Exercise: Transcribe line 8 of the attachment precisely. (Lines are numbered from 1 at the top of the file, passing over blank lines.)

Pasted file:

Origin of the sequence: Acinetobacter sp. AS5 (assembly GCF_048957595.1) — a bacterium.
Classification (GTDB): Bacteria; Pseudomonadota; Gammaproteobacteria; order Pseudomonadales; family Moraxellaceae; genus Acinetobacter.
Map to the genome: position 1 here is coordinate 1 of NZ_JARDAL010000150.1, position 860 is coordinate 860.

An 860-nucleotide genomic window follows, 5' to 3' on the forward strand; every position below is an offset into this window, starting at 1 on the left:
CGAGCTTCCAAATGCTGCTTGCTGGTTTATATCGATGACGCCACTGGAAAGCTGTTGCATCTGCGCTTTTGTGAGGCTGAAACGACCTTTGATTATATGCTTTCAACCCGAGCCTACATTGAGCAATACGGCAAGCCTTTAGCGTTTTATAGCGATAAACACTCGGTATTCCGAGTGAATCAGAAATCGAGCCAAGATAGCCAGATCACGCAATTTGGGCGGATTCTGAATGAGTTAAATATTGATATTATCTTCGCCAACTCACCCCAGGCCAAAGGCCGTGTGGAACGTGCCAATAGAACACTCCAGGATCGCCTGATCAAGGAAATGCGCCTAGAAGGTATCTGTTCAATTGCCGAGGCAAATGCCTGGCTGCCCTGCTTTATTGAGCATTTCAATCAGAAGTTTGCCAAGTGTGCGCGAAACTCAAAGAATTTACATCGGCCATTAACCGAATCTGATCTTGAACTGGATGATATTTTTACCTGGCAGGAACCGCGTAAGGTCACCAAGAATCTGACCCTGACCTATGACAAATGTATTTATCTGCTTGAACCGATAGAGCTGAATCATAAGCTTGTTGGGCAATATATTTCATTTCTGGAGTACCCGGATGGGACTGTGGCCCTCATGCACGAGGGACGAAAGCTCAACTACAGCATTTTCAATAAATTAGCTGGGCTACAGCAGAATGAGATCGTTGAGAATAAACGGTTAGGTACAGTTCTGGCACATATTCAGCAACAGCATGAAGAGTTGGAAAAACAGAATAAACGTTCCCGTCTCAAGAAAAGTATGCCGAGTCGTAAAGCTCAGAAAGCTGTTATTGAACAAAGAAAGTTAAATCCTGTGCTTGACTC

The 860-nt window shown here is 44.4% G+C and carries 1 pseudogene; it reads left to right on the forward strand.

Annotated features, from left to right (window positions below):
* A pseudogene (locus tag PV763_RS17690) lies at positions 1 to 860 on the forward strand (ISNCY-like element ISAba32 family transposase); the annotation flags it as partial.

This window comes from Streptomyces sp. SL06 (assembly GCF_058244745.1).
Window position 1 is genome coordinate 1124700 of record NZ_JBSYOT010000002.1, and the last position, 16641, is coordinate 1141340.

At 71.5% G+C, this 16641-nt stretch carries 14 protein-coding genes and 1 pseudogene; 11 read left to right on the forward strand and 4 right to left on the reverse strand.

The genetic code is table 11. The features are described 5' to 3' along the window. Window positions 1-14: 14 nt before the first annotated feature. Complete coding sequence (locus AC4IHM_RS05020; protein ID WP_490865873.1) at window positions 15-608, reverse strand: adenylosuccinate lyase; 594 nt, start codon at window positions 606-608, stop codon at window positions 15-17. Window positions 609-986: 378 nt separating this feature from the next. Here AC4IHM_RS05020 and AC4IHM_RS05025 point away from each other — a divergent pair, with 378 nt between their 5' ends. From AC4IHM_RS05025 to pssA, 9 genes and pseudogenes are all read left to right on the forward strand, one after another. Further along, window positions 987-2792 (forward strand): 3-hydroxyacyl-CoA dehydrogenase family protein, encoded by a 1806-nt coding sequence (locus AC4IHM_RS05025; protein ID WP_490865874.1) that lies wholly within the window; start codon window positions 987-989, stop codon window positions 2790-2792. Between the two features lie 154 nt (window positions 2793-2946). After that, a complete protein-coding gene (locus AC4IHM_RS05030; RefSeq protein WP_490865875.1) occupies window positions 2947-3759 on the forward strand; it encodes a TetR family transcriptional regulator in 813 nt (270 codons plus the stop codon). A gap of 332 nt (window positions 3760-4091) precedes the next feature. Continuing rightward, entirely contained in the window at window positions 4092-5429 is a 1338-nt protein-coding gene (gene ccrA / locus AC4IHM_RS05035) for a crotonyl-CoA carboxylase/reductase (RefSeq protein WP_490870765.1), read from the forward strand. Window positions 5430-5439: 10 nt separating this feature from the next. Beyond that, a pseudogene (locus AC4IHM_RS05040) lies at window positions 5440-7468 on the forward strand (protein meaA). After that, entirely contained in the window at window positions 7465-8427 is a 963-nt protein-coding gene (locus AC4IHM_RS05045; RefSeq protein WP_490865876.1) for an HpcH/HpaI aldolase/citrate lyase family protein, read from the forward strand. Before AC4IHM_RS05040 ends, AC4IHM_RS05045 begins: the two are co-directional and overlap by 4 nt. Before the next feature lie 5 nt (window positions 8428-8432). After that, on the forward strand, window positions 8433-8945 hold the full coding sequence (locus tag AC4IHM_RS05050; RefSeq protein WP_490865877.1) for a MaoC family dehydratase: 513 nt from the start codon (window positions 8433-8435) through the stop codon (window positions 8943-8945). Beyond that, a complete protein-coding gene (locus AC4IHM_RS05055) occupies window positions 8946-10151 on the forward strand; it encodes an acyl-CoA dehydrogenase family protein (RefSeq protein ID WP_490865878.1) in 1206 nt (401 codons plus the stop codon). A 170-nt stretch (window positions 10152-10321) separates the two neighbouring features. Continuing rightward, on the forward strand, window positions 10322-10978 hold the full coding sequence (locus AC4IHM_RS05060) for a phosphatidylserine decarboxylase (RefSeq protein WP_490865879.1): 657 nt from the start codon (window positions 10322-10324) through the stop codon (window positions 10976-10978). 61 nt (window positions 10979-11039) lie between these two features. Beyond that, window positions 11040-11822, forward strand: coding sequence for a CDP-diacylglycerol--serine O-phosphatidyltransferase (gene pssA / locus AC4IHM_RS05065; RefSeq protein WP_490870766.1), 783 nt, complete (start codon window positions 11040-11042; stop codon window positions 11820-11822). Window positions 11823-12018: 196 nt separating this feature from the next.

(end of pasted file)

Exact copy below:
* A pseudogene (locus tag PV763_RS17690) lies at positions 1 to 860 on the forward strand (ISNCY-like element ISAba32 family transposase); the annotation flags it as partial.